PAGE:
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California Elections 1998

CALIFORNIA | LOCAL
February 6, 1998 | DOUGLAS P. SHUIT, TIMES STAFF WRITER
Long Beach--California's largest city without a member of the Assembly living within its borders--may benefit from the scramble in the South Bay touched off by U.S. Rep. Jane Harman's decision to run for governor. Two members of the Long Beach City Council, Democrat Alan Lowenthal and Republican Doug Drummond, announced Thursday that they are running in the June 2 primary election for the seat held by Assemblyman Steven T. Kuykendall (R-Rancho Palos Verdes).
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NEWS
April 17, 1998 | NICK ANDERSON, TIMES STAFF WRITER
Foes of Proposition 227, seeking to take the political offensive, held news conferences in several cities Thursday to denounce the June 2 ballot measure that seeks to dismantle bilingual education in California. In Orange County, about two dozen parents and community activists drove home their point by meeting at the Santa Ana school where Proposition 227 co-sponsor Gloria Matta Tuchman teaches first grade.
CALIFORNIA | LOCAL
October 16, 1997 | CATHY WERBLIN
City Councilman Ken Maddox announced his candidacy for the state Assembly on Wednesday, making him the second Garden Grove council member seeking the Republican nomination for the seat. Maddox, 33, who describes himself as a "traditional conservative Republican," was elected to the City Council last year. He is a DARE officer with the Tustin Police Department. "I was content with my current role as a council member and in my position as a DARE officer," Maddox said.
CALIFORNIA | LOCAL
May 13, 1998 | HUGO MARTIN, TIMES STAFF WRITER
State Senate candidate Richard Katz came out swinging Tuesday during the first public forum since his opponent, City Councilman Richard Alarcon, became entangled in a conflict-of-interest controversy. Katz, a former assemblyman, accused Alarcon of taking a "sweetheart deal from a well-connected City Hall developer and lobbyist." "Something is wrong here," he said. "I think it is wrong to take a loan from a developer who does business with the city." Alarcon called the allegations "trumped up."
CALIFORNIA | LOCAL
October 29, 1998 | K. CONNIE KANG, TIMES STAFF WRITER
Voters in Los Angeles, Ventura, Santa Barbara and San Luis Obispo counties will be asked Tuesday to cast "yes" or "no" votes for 11 justices on the 2nd District Court of Appeal. Their names may be unfamiliar, but they hold California's second most powerful judicial posts--the final arbiters of justice in more than 90% of appeals. Court of Appeal justices face voters in the first gubernatorial election after their appointments and every 12 years after that.
NEWS
August 19, 1998 | MARK Z. BARABAK and AMY PYLE, TIMES STAFF WRITERS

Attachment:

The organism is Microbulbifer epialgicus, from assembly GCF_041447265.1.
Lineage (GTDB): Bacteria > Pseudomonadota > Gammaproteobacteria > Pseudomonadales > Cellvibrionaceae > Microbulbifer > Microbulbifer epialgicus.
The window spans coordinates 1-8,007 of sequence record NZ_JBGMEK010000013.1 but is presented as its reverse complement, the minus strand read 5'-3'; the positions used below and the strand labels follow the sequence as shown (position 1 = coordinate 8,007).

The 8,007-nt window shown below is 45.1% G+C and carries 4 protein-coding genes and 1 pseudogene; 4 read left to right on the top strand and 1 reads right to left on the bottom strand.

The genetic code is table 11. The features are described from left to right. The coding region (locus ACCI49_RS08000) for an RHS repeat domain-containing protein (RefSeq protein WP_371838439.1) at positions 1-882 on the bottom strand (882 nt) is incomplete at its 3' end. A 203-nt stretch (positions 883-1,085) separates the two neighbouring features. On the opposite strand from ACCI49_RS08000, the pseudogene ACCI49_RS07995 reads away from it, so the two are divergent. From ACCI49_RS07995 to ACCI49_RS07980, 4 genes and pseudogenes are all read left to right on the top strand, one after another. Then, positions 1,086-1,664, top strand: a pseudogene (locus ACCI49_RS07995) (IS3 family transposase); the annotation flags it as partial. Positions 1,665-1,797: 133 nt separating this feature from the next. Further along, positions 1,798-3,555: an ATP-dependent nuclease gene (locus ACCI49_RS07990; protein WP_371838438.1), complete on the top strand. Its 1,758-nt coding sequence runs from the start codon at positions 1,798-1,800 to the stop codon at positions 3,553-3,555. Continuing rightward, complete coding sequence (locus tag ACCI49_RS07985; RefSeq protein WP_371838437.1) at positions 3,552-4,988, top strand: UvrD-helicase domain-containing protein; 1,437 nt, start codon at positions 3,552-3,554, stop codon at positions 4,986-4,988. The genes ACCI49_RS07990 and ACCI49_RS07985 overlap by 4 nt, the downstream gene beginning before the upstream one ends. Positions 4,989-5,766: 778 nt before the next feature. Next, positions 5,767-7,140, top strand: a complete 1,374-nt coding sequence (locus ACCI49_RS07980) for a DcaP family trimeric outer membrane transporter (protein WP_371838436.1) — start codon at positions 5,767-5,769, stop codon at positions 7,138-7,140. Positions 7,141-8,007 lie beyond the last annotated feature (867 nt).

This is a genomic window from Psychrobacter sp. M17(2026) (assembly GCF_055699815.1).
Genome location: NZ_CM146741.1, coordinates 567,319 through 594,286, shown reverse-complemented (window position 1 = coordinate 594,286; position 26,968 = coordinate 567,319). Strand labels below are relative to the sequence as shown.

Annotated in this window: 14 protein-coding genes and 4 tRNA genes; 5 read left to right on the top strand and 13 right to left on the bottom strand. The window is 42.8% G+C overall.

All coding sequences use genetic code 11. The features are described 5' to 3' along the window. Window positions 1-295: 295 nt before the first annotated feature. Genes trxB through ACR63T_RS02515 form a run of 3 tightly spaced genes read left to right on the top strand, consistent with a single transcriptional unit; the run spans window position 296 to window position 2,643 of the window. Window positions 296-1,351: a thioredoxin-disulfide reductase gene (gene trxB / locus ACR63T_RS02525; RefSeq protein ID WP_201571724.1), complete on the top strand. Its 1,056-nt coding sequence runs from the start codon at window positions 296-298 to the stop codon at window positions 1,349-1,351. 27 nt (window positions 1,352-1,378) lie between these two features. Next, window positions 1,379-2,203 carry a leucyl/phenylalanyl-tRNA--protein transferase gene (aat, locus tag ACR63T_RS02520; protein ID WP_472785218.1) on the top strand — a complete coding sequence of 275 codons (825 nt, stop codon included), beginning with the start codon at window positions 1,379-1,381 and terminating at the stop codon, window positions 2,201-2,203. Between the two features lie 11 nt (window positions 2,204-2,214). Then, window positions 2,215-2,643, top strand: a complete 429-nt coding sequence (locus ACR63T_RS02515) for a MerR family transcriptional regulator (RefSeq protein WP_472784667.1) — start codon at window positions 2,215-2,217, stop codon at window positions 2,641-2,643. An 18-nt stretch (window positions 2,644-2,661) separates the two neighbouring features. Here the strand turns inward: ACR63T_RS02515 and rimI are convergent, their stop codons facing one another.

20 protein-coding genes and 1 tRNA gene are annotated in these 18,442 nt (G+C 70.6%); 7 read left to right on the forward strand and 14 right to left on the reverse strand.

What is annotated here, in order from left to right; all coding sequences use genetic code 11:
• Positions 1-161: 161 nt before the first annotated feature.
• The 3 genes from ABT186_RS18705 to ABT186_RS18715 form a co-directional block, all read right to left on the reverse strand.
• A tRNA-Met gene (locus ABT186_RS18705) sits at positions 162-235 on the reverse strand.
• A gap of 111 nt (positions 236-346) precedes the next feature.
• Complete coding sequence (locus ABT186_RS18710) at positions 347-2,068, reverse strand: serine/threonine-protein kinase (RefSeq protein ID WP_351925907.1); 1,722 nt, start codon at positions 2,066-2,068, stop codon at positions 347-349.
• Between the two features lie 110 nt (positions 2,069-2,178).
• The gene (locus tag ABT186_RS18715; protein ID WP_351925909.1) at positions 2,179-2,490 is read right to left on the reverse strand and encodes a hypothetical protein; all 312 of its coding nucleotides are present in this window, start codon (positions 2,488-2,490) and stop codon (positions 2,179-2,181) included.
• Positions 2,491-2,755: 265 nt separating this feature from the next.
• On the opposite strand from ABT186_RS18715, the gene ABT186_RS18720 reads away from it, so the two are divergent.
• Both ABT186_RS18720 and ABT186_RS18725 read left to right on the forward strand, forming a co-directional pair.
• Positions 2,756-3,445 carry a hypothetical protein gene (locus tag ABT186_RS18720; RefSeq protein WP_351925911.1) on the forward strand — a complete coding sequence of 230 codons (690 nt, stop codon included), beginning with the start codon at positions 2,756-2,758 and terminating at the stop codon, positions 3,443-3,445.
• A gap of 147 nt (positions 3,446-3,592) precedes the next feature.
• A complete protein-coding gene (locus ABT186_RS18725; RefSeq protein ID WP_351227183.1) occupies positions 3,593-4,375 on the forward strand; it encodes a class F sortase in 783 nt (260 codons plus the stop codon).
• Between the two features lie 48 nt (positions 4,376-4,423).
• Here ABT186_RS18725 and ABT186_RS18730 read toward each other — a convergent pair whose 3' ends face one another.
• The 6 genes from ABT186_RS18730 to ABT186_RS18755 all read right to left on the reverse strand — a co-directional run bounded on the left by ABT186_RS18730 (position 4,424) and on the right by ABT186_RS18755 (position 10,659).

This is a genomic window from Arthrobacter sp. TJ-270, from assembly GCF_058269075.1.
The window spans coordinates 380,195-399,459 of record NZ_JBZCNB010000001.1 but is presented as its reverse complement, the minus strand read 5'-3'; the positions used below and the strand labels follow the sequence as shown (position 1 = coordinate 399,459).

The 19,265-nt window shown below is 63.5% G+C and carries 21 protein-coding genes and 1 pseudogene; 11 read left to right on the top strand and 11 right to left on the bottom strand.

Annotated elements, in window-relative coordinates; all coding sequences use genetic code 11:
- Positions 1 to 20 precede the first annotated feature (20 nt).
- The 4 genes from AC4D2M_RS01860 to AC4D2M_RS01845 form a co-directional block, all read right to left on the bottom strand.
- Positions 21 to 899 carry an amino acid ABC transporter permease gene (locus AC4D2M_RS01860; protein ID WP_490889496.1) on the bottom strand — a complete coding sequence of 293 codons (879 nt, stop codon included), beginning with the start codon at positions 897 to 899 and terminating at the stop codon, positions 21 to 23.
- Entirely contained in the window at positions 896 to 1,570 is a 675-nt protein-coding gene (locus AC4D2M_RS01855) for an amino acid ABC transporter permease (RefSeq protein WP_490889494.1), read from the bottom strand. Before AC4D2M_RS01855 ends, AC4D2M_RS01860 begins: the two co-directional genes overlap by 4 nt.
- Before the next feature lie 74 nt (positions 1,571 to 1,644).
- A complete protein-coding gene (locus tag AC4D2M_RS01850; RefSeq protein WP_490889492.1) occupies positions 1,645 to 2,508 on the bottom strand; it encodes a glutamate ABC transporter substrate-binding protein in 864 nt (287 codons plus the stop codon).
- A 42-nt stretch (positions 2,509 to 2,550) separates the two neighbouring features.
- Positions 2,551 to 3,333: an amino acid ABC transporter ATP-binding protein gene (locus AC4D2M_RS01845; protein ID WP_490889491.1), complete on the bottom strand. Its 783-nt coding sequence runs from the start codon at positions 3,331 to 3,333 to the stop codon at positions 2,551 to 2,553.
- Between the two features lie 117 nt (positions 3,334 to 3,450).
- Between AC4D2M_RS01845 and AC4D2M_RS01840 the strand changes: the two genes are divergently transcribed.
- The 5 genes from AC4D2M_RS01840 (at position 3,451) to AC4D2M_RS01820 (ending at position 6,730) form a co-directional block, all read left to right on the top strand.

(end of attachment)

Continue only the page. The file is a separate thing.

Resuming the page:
Gubernatorial candidates Gray Davis and Dan Lungren resumed their summer sparring Tuesday night with a temper-flaring, finger-pointing debate that featured their harshest exchanges ever on the touchy issues of abortion and the death penalty. The 55-minute session in the speech arts theater at Fresno State University broke little new substantive ground. But stylistically, the debate showed a more free-wheeling, aggressive side to both candidates, particularly Atty. Gen.
CALIFORNIA | LOCAL
April 12, 1998 | DOUG SMITH and DUKE HELFAND, TIMES EDUCATION WRITERS
The principal of Aldama Elementary School in Northeast Los Angeles is a crisply dressed Latina who learned English in a grade school where it was the only language teachers spoke. Now, Martha Trevino Powell has no patience with people who say children need nurturing in their native tongue. "Everybody says, 'I was damaged, my self-esteem was ruined because they forced me to speak English,' " she said. But Powell has no regrets. "I speak English and Spanish. I'm grateful."
NEWS
February 6, 1999 | DAN MORAIN, TIMES STAFF WRITER
A handful of wealthy Indian tribes shattered California's previous initiative campaign record by spending $63.2 million to win passage of last fall's Proposition 5, according to campaign finance reports filed Friday. Opponents of the initiative--which allows Indian tribes to run casinos on their reservations as they see fit--spent $25.4 million in a failed effort to defeat the measure. The opponents were led by Nevada casino interests and organized labor. Altogether, the $88.
CALIFORNIA | LOCAL
August 8, 1998
Assemblyman Bob Hertzberg (D-Sherman Oaks) and City Councilwoman Laura Chick said Friday they hope to craft emergency legislation to give San Fernando Valley activists more time to petition for a study and possible vote on secession. Hertzberg said the process will be extremely difficult because the California Legislature will recess at the end of the month, but he remained hopeful.
CALIFORNIA | LOCAL
August 4, 1998 | PHIL WILLON, TIMES STAFF WRITER
A wrinkle in a state law will give activists petitioning for a study of San Fernando Valley secession an extra 15 days, and possibly more than three months, to collect additional signatures if their initial effort fails, a county attorney said Monday. Valley VOTE, the group leading the campaign, will be allowed to submit a "supplemental petition" if it is not able to gather the 135,000 signatures required by Aug. 27, said Lloyd Pellman, senior assistant counsel for Los Angeles County.
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